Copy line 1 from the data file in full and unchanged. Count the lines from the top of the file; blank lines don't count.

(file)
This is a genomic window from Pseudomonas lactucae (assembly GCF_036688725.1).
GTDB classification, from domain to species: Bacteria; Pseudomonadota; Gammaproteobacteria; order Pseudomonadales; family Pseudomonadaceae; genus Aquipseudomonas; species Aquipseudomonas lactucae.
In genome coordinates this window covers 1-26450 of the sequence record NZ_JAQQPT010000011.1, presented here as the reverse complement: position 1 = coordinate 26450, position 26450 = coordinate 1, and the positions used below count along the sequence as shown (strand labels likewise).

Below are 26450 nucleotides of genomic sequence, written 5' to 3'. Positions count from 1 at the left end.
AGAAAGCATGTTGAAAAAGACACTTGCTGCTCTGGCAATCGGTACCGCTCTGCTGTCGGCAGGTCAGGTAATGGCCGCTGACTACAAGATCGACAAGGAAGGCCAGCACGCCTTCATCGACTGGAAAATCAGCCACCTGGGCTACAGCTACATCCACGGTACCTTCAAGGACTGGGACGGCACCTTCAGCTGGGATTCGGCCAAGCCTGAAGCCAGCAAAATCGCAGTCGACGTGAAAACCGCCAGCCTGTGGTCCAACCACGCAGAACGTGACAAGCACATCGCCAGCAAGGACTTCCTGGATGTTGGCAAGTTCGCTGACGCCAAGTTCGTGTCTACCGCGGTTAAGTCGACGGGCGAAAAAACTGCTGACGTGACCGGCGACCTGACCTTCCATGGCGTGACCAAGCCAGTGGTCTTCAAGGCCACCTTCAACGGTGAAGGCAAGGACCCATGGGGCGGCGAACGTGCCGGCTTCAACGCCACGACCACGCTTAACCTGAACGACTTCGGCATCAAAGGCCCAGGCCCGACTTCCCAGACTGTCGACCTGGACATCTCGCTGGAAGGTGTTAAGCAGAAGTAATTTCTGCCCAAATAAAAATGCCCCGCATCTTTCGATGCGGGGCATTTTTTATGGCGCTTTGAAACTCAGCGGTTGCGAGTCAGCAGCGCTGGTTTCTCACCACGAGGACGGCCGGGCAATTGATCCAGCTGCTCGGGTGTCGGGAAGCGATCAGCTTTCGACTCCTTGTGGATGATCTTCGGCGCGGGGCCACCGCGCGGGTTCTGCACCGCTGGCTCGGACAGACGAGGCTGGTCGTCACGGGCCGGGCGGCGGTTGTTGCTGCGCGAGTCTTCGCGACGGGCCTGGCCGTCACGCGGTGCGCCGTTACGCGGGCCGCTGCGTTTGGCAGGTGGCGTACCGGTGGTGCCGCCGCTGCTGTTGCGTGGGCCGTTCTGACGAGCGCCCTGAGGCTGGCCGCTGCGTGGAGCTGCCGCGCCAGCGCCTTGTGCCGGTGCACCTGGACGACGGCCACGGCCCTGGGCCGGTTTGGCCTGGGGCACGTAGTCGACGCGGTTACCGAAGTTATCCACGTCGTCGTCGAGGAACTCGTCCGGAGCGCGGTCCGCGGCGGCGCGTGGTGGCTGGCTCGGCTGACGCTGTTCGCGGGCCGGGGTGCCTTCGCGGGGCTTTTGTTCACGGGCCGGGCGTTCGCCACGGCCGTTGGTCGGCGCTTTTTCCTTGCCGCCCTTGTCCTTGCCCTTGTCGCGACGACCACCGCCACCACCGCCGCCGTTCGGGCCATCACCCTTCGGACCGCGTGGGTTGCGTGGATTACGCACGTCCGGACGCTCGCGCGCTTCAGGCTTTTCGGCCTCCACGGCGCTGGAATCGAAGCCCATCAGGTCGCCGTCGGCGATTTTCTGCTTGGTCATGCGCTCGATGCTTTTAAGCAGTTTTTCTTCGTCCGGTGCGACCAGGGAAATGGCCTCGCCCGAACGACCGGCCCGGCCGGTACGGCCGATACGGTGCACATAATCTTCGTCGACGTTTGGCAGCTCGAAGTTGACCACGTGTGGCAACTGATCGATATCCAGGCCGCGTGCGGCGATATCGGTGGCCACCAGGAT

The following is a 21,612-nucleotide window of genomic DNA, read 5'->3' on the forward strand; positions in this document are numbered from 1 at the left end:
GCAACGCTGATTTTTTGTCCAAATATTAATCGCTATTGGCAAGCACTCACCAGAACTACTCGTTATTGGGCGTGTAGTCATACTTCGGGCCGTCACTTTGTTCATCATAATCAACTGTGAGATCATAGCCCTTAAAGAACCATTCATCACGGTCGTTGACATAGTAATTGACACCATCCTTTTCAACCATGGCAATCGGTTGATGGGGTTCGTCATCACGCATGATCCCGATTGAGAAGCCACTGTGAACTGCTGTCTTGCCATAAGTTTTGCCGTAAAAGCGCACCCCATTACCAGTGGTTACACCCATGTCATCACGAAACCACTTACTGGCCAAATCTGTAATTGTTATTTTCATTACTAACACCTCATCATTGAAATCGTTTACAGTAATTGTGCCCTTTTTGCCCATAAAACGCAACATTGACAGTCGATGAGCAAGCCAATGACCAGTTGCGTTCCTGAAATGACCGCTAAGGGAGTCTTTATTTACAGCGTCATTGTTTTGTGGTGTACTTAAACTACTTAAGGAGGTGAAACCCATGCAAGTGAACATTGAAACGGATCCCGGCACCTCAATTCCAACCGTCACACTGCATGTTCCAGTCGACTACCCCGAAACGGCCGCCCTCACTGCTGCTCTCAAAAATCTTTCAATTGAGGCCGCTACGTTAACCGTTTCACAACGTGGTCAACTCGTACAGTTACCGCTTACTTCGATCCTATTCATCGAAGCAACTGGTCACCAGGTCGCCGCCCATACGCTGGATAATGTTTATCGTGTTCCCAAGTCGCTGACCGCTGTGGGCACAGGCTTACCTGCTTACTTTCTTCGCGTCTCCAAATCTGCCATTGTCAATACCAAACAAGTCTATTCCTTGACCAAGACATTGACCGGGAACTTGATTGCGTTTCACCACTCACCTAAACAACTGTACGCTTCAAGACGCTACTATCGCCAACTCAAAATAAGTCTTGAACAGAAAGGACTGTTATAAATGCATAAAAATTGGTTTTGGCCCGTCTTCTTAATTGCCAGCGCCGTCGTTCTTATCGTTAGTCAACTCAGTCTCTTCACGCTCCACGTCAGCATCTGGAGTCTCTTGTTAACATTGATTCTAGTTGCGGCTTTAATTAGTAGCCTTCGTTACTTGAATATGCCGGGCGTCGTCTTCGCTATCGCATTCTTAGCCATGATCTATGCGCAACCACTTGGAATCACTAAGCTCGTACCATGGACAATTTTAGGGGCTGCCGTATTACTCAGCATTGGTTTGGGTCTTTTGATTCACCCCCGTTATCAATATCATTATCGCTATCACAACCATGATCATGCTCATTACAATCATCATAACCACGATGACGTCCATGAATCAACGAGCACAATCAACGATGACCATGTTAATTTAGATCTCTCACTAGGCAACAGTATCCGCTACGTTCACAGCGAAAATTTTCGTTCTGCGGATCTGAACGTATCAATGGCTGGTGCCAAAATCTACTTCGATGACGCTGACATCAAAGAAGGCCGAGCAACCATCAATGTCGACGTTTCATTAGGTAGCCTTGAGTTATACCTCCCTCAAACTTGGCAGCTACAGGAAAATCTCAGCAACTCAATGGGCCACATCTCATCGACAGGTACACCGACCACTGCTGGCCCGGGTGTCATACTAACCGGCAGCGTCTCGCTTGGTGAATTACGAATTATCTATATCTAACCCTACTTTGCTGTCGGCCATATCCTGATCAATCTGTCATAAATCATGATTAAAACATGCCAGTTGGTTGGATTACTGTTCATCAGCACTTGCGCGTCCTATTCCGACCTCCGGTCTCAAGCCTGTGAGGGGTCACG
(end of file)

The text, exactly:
This is a genomic window from Pseudomonas lactucae (assembly GCF_036688725.1).